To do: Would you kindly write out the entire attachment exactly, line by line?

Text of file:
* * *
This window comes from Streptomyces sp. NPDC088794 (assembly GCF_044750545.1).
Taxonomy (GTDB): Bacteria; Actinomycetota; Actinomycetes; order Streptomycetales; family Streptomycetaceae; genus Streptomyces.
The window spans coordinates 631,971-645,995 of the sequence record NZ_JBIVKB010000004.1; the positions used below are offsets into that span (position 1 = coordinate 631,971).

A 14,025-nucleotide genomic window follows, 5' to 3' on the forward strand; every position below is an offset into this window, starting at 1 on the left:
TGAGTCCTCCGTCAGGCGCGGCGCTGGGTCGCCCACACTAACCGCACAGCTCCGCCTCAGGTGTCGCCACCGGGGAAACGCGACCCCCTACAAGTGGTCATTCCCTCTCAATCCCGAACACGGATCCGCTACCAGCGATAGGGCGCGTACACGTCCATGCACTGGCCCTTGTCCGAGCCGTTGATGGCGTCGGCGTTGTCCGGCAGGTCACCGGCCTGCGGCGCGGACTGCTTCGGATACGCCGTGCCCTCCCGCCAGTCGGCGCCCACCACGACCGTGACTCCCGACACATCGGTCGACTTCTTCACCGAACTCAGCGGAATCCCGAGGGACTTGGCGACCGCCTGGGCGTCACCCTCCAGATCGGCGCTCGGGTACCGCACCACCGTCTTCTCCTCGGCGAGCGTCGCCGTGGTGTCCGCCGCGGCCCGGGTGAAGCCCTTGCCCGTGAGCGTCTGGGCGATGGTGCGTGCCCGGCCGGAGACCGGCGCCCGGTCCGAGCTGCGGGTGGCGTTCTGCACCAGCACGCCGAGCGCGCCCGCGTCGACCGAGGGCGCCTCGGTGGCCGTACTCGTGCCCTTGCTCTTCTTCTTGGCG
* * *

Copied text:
This window comes from Streptomyces sp. NPDC088794 (assembly GCF_044750545.1).
Taxonomy (GTDB): Bacteria; Actinomycetota; Actinomycetes; order Streptomycetales; family Streptomycetaceae; genus Streptomyces.
The window spans coordinates 631,971-645,995 of the sequence record NZ_JBIVKB010000004.1; the positions used below are offsets into that span (position 1 = coordinate 631,971).

A 14,025-nucleotide genomic window follows, 5' to 3' on the forward strand; every position below is an offset into this window, starting at 1 on the left:
TGAGTCCTCCGTCAGGCGCGGCGCTGGGTCGCCCACACTAACCGCACAGCTCCGCCTCAGGTGTCGCCACCGGGGAAACGCGACCCCCTACAAGTGGTCATTCCCTCTCAATCCCGAACACGGATCCGCTACCAGCGATAGGGCGCGTACACGTCCATGCACTGGCCCTTGTCCGAGCCGTTGATGGCGTCGGCGTTGTCCGGCAGGTCACCGGCCTGCGGCGCGGACTGCTTCGGATACGCCGTGCCCTCCCGCCAGTCGGCGCCCACCACGACCGTGACTCCCGACACATCGGTCGACTTCTTCACCGAACTCAGCGGAATCCCGAGGGACTTGGCGACCGCCTGGGCGTCACCCTCCAGATCGGCGCTCGGGTACCGCACCACCGTCTTCTCCTCGGCGAGCGTCGCCGTGGTGTCCGCCGCGGCCCGGGTGAAGCCCTTGCCCGTGAGCGTCTGGGCGATGGTGCGTGCCCGGCCGGAGACCGGCGCCCGGTCCGAGCTGCGGGTGGCGTTCTGCACCAGCACGCCGAGCGCGCCCGCGTCGACCGAGGGCGCCTCGGTGGCCGTACTCGTGCCCTTGCTCTTCTTCTTGGCG